cmd.exe goodies

Googling to remember again the key that allows a command history window to be opened in cmd.exe (F7, in case you care), I found the misstitled Stupid Command Prompt Tricks post. Nice. Things that I did not know and that I'm going to use often:

  • dropping a file/dir on a console writes its full path in it
  • console settings (window/buffer size, fonts, quickedit...) are tied to the title, not to the shortcut that is used to launch them.
    cmd /c start "MyCmd" cmd /k ...
    will launch a command prompt that will use the settings associated to MyCmd. If there are none, just go to 'Properties' and create them


I am thinking now

Do not miss (sorry, louder, DO NOT MISS) this TED Talk:
Patrick Awuah: Educating a new generation of African leaders.

It's not only about Africa. It's about entitlement[1] and responsibility, education, ethics, critical thinking, incompetence, economic elites, empowerment... in any part of the world. 18 moving minutes that will make you think.

I'm keeping a quote from it:

Every society must be very intentional about how it trains its leaders
[1] I was talking about this to someone and could not think of a good Spanish term for "entitlement". He translated quoting something heard in lots of movies when the hero is in trouble while abroad: I am an American citizen. Not that I believe that Americans are worse than in my corner of the world in the entitlement disease, but I thought that it was a very funny and good translation.


XUL persist annoyances

XUL Elements have a persist attribute, that is documented as

A space separated list of attributes that are maintained when the window is closed. When the window is re-opened, the values of persistent attributes are restored. In Mozilla, persistent attributes are stored in the per-profile file localstore.rdf. Persistence can also be stored using the document.persist function. In order for persistence to work, the element must also have an id.
I've learned some things about it today:
  • It does not seem to work for the "value" attribute of "textarea" elements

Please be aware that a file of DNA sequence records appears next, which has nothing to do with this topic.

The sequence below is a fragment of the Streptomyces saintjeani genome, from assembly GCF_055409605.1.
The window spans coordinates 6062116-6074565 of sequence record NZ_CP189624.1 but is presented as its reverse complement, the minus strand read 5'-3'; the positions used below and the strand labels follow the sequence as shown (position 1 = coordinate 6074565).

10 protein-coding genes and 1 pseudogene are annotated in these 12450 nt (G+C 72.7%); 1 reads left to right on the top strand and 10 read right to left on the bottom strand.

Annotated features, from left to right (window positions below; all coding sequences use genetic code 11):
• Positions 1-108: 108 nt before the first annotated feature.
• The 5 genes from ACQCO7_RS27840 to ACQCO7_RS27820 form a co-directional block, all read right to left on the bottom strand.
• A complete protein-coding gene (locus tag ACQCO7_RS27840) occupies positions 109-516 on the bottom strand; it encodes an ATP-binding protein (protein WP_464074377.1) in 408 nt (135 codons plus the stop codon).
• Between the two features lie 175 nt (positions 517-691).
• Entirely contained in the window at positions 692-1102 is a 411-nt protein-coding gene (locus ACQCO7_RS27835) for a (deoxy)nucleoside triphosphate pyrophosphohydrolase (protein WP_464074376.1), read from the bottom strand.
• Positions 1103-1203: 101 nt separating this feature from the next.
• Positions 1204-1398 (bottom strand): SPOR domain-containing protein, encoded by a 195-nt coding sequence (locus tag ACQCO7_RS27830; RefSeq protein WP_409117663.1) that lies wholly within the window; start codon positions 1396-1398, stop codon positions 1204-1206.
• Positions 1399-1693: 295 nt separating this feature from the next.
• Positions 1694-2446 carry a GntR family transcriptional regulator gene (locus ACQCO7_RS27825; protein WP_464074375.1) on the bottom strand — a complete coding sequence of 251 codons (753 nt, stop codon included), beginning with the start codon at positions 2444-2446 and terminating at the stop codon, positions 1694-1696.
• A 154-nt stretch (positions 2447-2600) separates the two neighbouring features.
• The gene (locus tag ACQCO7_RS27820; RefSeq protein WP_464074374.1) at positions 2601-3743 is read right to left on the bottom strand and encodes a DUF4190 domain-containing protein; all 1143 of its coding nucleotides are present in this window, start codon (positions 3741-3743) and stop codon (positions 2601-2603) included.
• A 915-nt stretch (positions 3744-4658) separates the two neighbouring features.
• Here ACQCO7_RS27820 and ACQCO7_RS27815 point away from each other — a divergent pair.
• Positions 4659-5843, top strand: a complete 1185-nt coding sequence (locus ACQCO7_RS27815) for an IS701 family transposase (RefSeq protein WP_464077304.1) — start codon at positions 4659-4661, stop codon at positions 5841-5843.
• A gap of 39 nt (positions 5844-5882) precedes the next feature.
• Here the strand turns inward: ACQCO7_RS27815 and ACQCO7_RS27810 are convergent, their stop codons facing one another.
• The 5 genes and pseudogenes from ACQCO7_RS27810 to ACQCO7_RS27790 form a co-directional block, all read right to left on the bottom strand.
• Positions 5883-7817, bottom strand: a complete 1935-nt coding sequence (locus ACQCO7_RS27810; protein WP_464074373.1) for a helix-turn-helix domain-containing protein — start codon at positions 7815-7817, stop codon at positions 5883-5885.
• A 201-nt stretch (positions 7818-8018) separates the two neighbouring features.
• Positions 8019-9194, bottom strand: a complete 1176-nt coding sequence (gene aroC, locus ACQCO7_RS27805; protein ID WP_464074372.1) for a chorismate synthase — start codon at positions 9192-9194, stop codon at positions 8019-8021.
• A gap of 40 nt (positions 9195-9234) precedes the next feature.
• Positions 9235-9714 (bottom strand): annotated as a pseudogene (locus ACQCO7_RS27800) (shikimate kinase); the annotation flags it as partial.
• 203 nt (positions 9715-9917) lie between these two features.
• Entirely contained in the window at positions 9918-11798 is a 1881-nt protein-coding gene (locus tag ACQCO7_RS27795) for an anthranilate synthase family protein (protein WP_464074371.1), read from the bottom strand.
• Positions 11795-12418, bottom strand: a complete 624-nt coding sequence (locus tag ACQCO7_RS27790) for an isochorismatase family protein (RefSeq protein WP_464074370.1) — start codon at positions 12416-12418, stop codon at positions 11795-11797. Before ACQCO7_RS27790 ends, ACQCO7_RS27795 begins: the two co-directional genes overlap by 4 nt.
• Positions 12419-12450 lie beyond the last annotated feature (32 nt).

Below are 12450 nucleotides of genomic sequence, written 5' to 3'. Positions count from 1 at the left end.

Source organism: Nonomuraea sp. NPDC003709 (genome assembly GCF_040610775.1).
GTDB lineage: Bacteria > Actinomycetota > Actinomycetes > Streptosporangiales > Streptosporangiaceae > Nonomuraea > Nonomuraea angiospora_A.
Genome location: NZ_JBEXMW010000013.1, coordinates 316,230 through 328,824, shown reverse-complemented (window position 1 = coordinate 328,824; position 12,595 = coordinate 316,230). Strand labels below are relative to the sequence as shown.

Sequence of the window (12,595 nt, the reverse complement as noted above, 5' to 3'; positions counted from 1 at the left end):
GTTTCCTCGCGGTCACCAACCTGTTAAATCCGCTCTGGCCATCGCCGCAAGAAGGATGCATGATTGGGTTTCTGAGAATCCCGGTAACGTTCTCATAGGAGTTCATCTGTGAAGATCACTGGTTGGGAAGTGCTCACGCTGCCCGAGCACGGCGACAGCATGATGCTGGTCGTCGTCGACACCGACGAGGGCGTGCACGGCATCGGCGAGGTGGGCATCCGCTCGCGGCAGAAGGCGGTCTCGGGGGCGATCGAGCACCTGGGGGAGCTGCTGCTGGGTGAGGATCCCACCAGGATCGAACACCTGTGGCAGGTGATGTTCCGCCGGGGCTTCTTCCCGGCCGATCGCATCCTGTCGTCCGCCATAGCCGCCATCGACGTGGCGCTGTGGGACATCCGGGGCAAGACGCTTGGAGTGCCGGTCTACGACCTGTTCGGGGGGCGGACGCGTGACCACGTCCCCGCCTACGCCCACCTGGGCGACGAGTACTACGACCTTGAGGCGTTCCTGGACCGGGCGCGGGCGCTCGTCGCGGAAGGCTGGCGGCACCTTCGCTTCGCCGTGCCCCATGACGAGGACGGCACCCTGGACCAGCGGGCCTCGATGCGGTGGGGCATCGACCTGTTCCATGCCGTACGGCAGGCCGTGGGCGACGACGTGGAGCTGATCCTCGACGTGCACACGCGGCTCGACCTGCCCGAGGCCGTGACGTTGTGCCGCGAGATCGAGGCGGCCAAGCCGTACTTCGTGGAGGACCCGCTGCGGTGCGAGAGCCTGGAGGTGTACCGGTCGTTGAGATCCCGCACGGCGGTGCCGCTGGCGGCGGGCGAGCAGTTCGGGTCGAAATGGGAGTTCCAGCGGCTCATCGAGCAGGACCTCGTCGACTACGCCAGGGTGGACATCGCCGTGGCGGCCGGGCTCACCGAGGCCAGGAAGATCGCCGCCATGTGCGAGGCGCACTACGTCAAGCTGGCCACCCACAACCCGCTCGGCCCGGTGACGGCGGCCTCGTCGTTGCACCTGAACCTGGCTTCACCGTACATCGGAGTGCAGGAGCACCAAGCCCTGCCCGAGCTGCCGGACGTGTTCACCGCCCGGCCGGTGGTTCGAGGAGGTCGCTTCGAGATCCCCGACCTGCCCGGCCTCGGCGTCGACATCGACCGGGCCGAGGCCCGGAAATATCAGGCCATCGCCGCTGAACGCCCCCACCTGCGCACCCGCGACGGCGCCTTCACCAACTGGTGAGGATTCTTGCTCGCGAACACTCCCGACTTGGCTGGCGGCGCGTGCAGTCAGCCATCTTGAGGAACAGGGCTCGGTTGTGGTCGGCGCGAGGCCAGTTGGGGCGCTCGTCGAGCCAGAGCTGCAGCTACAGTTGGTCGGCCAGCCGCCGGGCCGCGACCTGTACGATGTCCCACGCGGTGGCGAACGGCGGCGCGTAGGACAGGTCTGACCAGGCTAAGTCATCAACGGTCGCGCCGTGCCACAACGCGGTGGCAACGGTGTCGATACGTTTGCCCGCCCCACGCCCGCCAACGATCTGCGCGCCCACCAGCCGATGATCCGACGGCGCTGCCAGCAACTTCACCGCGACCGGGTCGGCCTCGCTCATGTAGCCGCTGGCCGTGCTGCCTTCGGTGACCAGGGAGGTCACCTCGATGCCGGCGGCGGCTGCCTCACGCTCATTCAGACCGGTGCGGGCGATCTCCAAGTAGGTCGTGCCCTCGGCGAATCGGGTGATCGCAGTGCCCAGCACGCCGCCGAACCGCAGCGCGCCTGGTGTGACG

• It is stored as RDF
  • It asks for some quite verbose code if you need to access to it

var rdfService = Components.classes["@mozilla.org/rdf/rdf-service;1"].
var rdfLocalStoreDS = Components.classes["@mozilla.org/rdf/datasource;1?name=local-store"].
var rdfRes = rdfService.GetResource("uri of interest after about in localstore.rdf");
var screenXRes = rdfService.GetResource("screenX");
var screenYRes = rdfService.GetResource("screenY");

if (rdfLocalStoreDS.hasArcOut(rdfRes, screenXRes) &&
rdfLocalStoreDS.hasArcOut(rdfRes, screenYRes)) {
var screenX = rdfLocalStoreDS.GetTarget(rdfRes, screenXRes, true).
var screenY = rdfLocalStoreDS.GetTarget(rdfRes, screenYRes, true).
window.moveTo(screenX.Value, screenY.Value);
I failed to call QueryInterface(Components.interfaces.nsIRDFLiteral) for quite a while of wasted time. In another piece of code that I wrote, this was magically called for me by checking if (target instanceof Components.interfaces.nsIRDFLiteral); I need to get a better understanding of Mozilla's component model mechanisms... I also failed to use "Value" with a capital letter, to add up to the waste. :-(

Look up and marvel!

The Cloud Appreciation Society Manifiesto:

WE BELIEVE that clouds are unjustly maligned and that life would be immeasurably poorer without them.
We think that they are Nature’s poetry, and the most egalitarian of her displays, since everyone can have a fantastic view of them.
We pledge to fight ‘blue-sky thinking’ wherever we find it.
Life would be dull if we had to look up at cloudless monotony day after day.
We seek to remind people that clouds are expressions of the atmosphere’s moods, and can be read like those of a person’s countenance.
Clouds are so commonplace that their beauty is often overlooked.
They are for dreamers and their contemplation benefits the soul.
Indeed, all who consider the shapes they see in them will save on psychoanalysis bills.
And so we say to all who’ll listen:
Look up, marvel at the ephemeral beauty, and live life with your head in the clouds!

via the tips in neave.com:
Turn the computer off and read something new. Sit on a park bench and gawp aimlessly at the clouds or stars above you. Smile like an idiot. Count your blessings. Don't worry about the future. Don't think too much. Don't take life too seriously. Don't pay attention to a word I say.

Besides these good tips, neave.com features some great Flash apps worth checking.


Menos es más

Avram Hershko, Nobel de Química 2004, en la Contra de La Vanguardia:

No me gustan los grandes laboratorios ni los grandes presupuestos para investigar (...) Como yo no tengo que pagar a mucha gente, puedo dedicar mi tiempo a investigar y no a buscar el dinero para retribuir a mi equipo.